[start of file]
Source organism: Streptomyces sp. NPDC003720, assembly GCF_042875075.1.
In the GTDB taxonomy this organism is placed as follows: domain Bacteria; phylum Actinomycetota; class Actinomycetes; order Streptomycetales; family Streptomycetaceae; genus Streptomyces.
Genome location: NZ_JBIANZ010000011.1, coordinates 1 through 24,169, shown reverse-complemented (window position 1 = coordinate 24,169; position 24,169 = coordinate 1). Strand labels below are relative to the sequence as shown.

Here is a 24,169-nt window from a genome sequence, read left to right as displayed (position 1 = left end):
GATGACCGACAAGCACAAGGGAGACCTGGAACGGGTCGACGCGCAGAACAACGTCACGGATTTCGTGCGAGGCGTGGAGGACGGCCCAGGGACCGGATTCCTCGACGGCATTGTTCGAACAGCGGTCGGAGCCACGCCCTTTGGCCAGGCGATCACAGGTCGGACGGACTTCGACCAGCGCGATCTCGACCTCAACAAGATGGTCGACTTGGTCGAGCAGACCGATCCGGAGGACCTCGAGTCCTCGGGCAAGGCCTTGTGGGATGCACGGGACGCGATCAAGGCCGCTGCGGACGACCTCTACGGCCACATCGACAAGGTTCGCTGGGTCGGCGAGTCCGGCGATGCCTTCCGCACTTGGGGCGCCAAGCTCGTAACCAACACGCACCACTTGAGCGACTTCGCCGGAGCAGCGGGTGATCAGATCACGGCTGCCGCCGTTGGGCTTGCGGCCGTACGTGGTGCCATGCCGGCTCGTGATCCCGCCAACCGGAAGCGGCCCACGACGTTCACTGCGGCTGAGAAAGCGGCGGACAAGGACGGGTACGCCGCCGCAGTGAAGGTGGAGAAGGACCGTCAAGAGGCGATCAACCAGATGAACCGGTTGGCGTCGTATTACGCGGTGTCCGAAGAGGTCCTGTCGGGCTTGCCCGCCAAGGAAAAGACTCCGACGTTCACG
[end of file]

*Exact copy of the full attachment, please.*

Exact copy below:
Source organism: Streptomyces sp. NPDC003720, assembly GCF_042875075.1.
In the GTDB taxonomy this organism is placed as follows: domain Bacteria; phylum Actinomycetota; class Actinomycetes; order Streptomycetales; family Streptomycetaceae; genus Streptomyces.
Genome location: NZ_JBIANZ010000011.1, coordinates 1 through 24,169, shown reverse-complemented (window position 1 = coordinate 24,169; position 24,169 = coordinate 1). Strand labels below are relative to the sequence as shown.

Here is a 24,169-nt window from a genome sequence, read left to right as displayed (position 1 = left end):
GATGACCGACAAGCACAAGGGAGACCTGGAACGGGTCGACGCGCAGAACAACGTCACGGATTTCGTGCGAGGCGTGGAGGACGGCCCAGGGACCGGATTCCTCGACGGCATTGTTCGAACAGCGGTCGGAGCCACGCCCTTTGGCCAGGCGATCACAGGTCGGACGGACTTCGACCAGCGCGATCTCGACCTCAACAAGATGGTCGACTTGGTCGAGCAGACCGATCCGGAGGACCTCGAGTCCTCGGGCAAGGCCTTGTGGGATGCACGGGACGCGATCAAGGCCGCTGCGGACGACCTCTACGGCCACATCGACAAGGTTCGCTGGGTCGGCGAGTCCGGCGATGCCTTCCGCACTTGGGGCGCCAAGCTCGTAACCAACACGCACCACTTGAGCGACTTCGCCGGAGCAGCGGGTGATCAGATCACGGCTGCCGCCGTTGGGCTTGCGGCCGTACGTGGTGCCATGCCGGCTCGTGATCCCGCCAACCGGAAGCGGCCCACGACGTTCACTGCGGCTGAGAAAGCGGCGGACAAGGACGGGTACGCCGCCGCAGTGAAGGTGGAGAAGGACCGTCAAGAGGCGATCAACCAGATGAACCGGTTGGCGTCGTATTACGCGGTGTCCGAAGAGGTCCTGTCGGGCTTGCCCGCCAAGGAAAAGACTCCGACGTTCACG